Catholic Church lists former archbishop's $3m Kew mansion for sale
- Category: Uncategorised
- Created: Sunday, 08 September 2019 20:42
- Written by Ashleigh McMillan and Chris Vedelago - The Age
The Catholic Church is selling a multimillion-dollar Kew mansion, once the home of former archbishop of Melbourne Denis Hart, as it prepares for a swathe of additional compensation claims from victims of sexual abuse.
The five-bedroom house at 57 Studley Park Road is for sale off-market and will not be publicly advertised.
The Catholic Church is putting its property at 57 Studley Park Road, Kew, up for sale.
In 2005, the Catholic Archdiocese of Melbourne purchased the Georgian-style property for $1.65 million as living quarters for then-archbishop Hart.
The sale comes as the church accepted legal responsibility for the sexual abuse of a nine-year-old boy by notorious paedophile Gerald Ridsdale, in a case that could open the floodgates for victims seeking compensation. The church has previously said its borrowings to finance abuse payouts would be repaid by the sale of assets.
After denying any knowledge of Ridsdale's offending before the boy was raped in a confessional box at Mortlake in 1982, lawyers for the church on Friday accepted an amended statement of claim from the victim in the Supreme Court – in effect admitting legal liability for his crimes.
Archbishop Hart, who was the head of the Melbourne diocese for 17 years until mid-2018, had the property listed as his home address from 2005, according to records obtained by The Sunday Age in February 2018.
The mansion is owned by The Roman Catholic Trusts Corporation for the Diocese of Melbourne, which is the trust that holds all archdiocese property.
Shane Healy, the archdiocese's media and communications director, confirmed the church was selling the property.
"The archdiocese regularly reviews its properties, to ensure that they support our commitments and pastoral priorities," he said.
"The property at Studley Park Road, Kew, is being sold because it is surplus to present and foreseeable requirements."
Mr Healy said last year the property had been purchased because the archbishop's previous home was "not fit for purpose due to its size and the cost of ongoing maintenance".
An investigation by The Age in 2018 found the church in Victoria holds assets worth more than $9 billion, with an extrapolated figure of $30 billion worth of property across Australia.
Marshall White director Doug McLachlan confirmed his agency was handling the sale.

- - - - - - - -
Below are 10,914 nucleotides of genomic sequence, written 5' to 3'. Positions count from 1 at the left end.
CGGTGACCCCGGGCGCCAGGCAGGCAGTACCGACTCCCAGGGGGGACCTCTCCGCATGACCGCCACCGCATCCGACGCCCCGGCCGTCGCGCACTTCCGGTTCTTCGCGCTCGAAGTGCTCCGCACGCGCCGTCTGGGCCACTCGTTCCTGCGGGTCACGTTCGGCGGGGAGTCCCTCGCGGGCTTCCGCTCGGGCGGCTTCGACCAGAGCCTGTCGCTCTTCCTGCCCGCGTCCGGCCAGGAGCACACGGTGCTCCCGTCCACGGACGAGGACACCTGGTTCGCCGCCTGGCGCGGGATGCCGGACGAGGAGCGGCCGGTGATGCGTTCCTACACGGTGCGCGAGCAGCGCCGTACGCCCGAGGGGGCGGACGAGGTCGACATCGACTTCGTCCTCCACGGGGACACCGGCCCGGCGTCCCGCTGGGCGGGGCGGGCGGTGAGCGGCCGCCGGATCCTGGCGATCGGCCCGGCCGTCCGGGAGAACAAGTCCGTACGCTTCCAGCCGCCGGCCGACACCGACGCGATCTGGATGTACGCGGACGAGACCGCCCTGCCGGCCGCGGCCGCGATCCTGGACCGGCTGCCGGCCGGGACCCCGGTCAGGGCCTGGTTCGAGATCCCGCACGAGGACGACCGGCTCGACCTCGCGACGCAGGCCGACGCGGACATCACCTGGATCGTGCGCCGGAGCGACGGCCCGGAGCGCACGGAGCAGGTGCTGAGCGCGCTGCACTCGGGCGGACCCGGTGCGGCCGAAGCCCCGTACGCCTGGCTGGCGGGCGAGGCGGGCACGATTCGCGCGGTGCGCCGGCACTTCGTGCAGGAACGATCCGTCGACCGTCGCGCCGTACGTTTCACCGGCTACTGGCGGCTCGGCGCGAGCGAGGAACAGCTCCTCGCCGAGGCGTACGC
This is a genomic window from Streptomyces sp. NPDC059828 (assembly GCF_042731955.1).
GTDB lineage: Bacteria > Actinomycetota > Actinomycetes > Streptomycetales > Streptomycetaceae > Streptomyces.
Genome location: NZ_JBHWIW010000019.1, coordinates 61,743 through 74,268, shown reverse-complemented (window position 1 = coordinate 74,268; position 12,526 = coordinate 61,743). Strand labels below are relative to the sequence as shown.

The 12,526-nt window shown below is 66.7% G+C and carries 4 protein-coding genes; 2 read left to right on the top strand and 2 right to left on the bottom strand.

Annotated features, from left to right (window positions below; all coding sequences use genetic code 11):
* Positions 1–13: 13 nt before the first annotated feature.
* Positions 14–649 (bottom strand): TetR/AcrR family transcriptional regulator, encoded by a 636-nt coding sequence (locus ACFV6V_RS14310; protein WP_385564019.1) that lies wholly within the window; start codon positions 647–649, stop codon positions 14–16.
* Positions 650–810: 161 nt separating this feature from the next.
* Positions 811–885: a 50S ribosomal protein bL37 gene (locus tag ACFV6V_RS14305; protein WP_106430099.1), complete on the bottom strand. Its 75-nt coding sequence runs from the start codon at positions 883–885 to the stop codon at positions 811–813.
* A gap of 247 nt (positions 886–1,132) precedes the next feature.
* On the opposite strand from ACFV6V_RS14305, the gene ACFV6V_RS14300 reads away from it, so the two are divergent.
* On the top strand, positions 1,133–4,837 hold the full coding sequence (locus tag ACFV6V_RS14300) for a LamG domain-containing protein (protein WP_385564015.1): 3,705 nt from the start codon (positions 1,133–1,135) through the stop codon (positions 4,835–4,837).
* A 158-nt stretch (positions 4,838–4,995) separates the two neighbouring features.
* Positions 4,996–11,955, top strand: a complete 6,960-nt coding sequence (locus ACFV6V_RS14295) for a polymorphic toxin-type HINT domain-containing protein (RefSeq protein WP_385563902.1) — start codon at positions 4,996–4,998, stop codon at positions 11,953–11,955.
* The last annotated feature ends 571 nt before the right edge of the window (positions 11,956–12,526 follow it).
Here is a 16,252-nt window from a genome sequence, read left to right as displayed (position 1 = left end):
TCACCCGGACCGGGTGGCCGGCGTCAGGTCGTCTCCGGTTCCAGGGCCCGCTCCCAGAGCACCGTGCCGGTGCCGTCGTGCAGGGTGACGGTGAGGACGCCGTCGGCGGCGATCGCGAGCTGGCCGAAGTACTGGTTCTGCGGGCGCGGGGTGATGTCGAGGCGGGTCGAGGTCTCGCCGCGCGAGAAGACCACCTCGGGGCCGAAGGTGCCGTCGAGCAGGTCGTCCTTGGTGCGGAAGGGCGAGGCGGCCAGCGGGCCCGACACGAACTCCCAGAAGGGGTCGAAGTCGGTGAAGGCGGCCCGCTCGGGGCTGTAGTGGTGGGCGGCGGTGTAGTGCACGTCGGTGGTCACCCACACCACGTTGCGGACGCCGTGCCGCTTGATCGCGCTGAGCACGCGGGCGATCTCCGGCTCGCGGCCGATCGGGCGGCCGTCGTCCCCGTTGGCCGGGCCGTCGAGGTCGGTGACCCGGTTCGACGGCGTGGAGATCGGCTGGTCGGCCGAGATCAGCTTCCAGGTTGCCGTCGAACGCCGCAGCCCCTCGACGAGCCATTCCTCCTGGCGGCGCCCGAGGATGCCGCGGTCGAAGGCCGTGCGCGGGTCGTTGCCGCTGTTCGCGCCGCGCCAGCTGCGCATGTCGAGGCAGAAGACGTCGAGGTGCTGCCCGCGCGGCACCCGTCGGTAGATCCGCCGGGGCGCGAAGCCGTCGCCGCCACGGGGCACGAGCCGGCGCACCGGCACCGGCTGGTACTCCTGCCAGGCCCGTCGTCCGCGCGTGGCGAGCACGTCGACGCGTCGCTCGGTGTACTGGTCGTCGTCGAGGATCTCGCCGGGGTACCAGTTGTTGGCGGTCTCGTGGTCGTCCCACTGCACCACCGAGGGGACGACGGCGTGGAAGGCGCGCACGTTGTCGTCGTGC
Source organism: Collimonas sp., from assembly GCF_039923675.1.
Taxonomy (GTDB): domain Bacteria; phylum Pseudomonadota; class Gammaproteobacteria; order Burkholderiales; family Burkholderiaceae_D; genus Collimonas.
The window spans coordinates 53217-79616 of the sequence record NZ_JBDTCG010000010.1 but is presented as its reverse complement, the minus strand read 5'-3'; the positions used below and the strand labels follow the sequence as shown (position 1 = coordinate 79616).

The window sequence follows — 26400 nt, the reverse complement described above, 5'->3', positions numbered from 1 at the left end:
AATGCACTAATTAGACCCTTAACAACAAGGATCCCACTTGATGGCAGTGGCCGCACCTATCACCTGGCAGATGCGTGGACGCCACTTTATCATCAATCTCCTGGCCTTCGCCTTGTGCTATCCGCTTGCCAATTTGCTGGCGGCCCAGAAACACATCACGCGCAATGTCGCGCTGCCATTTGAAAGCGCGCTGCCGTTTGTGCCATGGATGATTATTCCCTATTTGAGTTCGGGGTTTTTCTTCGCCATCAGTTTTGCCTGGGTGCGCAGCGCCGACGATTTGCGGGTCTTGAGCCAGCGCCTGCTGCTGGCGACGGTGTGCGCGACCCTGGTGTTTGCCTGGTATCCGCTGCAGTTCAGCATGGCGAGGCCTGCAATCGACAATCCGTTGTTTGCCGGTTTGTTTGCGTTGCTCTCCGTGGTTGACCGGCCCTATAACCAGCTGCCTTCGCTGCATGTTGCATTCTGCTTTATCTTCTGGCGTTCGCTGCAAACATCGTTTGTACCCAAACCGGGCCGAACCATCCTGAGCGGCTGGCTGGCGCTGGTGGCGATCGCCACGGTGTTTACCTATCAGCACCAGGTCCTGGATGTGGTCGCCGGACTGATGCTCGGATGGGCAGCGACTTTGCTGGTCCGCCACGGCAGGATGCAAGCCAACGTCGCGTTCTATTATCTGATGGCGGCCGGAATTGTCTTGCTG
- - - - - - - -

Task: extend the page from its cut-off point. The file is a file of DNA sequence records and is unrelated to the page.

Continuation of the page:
The circa-1938 house will be advertised for an asking price between $2.9 million and $3.19 million. The higher end of the estimate is almost double what the church paid for it 14 years ago, and much higher than the City of Boroondara's January 2016 valuation of $2.25 million.
David Morrell, the director of high-end buyers' agency Morrell Koren, said the $3 million price-tag for the Kew property was perhaps conservative for the sizeable lot.
However, the fact that it fronts busy Studley Park Road means it would be a "cheaper entry price in Kew than you would normally get" compared to similar properties in the suburb.
"It’s a very active area for schools and that’s the logical person that would buy it," Mr Morrell said.
Catholic Church's massive wealth revealed
"It will be attractive to the Catholic families of nearby Xavier and Genazzano (colleges)."
In evidence to the royal commission, the church repeatedly warned that increasing compensation payments to victims could lead to cuts to social programs.
Mr Healy said previously that the church had borrowed money to pay sex abuse survivors “which will be repaid from asset sales’’ and it would continue to meet the cost of claims from its own resources rather than parish assets.
The archdiocese apparently ran at a deficit of $8 million last year and is carrying debt of up to $180 million, which relates primarily to land for new schools and parishes, according to a recent report by The Australian.
A consolidated financial statement for the archdiocese for 2013, released publicly as part of the child abuse royal commission, showed the church was in surplus in Victoria and had accumulated funds of $212 million.
The documents showed the archdiocese owed a debt of $81 million to its own financial arm, the Catholic Development Fund.
The so-called "Ellis defence", which prevented abuse survivors from suing unincorporated organisations including churches and other institutions, was abolished by the Victorian government last year.
The church spent $872,000 on a beach house with bay views in Dromana for then-archbishop Hart in 2008. He now personally owns the property and lives there, after buying it off the Archdiocese for $1.12 million in mid-2017, using a combination of personal savings and an inheritance.
with Melissa Cunningham, Andrew Thomson, Ben Schneiders and Royce Millar.